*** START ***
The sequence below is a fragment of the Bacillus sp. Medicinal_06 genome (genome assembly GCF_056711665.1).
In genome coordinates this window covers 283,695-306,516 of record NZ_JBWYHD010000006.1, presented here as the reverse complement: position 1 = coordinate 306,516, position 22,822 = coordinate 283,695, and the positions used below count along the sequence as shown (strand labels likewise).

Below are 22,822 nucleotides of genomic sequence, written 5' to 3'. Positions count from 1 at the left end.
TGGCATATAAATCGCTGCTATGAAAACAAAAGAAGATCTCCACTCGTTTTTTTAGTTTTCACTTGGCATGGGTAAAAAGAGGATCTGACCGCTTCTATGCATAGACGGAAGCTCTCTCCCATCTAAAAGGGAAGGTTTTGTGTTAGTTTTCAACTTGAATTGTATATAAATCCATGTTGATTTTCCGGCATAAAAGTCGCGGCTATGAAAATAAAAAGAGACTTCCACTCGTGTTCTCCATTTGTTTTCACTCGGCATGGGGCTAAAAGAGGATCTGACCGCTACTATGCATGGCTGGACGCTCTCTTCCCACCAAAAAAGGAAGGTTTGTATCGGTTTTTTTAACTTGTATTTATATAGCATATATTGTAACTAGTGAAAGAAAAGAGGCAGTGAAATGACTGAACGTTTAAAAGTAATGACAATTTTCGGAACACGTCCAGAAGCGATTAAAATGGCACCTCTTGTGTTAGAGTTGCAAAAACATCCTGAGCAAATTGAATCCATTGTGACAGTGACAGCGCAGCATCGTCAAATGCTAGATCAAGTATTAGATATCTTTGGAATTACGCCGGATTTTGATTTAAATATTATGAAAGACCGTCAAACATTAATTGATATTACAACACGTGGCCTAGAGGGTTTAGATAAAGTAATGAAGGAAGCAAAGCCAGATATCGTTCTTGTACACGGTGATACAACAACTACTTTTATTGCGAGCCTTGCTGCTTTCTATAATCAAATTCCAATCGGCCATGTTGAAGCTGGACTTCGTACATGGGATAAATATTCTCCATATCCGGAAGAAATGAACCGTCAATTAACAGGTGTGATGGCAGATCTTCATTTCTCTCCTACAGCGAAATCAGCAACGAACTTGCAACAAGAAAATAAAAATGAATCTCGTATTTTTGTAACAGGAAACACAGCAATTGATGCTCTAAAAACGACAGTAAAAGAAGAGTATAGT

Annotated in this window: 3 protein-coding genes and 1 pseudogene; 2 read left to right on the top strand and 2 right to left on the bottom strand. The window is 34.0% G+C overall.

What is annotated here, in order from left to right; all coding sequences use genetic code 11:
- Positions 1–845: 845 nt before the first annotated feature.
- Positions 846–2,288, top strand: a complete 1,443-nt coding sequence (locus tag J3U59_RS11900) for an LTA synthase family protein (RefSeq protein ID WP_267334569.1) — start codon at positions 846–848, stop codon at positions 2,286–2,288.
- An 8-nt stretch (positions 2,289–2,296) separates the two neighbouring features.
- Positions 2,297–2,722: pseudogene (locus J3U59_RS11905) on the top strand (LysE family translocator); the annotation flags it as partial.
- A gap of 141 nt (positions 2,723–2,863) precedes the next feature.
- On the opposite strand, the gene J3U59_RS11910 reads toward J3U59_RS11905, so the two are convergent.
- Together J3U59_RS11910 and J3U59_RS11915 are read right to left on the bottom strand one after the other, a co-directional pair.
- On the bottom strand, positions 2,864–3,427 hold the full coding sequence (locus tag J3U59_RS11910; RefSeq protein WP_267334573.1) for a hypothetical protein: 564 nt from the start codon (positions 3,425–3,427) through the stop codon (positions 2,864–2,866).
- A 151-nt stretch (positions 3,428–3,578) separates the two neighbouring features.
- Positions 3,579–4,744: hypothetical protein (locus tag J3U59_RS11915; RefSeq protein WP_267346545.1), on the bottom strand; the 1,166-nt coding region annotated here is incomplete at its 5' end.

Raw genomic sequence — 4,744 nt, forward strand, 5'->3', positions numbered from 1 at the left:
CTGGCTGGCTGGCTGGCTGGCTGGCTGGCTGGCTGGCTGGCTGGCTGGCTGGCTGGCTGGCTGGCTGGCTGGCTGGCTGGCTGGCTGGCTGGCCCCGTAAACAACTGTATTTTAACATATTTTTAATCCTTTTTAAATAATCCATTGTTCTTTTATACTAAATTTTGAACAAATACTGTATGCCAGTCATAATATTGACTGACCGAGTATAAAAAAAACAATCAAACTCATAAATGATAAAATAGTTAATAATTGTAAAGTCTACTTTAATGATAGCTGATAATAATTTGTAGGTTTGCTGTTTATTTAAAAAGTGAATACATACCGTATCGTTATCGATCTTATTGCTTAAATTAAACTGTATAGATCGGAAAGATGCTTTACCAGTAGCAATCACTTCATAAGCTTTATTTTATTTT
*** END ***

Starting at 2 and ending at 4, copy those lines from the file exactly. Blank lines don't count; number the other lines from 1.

In genome coordinates this window covers 283,695-306,516 of record NZ_JBWYHD010000006.1, presented here as the reverse complement: position 1 = coordinate 306,516, position 22,822 = coordinate 283,695, and the positions used below count along the sequence as shown (strand labels likewise).

Below are 22,822 nucleotides of genomic sequence, written 5' to 3'. Positions count from 1 at the left end.
TGGCATATAAATCGCTGCTATGAAAACAAAAGAAGATCTCCACTCGTTTTTTTAGTTTTCACTTGGCATGGGTAAAAAGAGGATCTGACCGCTTCTATGCATAGACGGAAGCTCTCTCCCATCTAAAAGGGAAGGTTTTGTGTTAGTTTTCAACTTGAATTGTATATAAATCCATGTTGATTTTCCGGCATAAAAGTCGCGGCTATGAAAATAAAAAGAGACTTCCACTCGTGTTCTCCATTTGTTTTCACTCGGCATGGGGCTAAAAGAGGATCTGACCGCTACTATGCATGGCTGGACGCTCTCTTCCCACCAAAAAAGGAAGGTTTGTATCGGTTTTTTTAACTTGTATTTATATAGCATATATTGTAACTAGTGAAAGAAAAGAGGCAGTGAAATGACTGAACGTTTAAAAGTAATGACAATTTTCGGAACACGTCCAGAAGCGATTAAAATGGCACCTCTTGTGTTAGAGTTGCAAAAACATCCTGAGCAAATTGAATCCATTGTGACAGTGACAGCGCAGCATCGTCAAATGCTAGATCAAGTATTAGATATCTTTGGAATTACGCCGGATTTTGATTTAAATATTATGAAAGACCGTCAAACATTAATTGATATTACAACACGTGGCCTAGAGGGTTTAGATAAAGTAATGAAGGAAGCAAAGCCAGATATCGTTCTTGTACACGGTGATACAACAACTACTTTTATTGCGAGCCTTGCTGCTTTCTATAATCAAATTCCAATCGGCCATGTTGAAGCTGGACTTCGTACATGGGATAAATATTCTCCATATCCGGAAGAAATGAACCGTCAATTAACAGGTGTGATGGCAGATCTTCATTTCTCTCCTACAGCGAAATCAGCAACGAACTTGCAACAAGAAAATAAAAATGAATCTCGTATTTTTGTAACAGGAAACACAGCAATTGATGCTCTAAAAACGACAGTAAAAGAAGAGTATAGT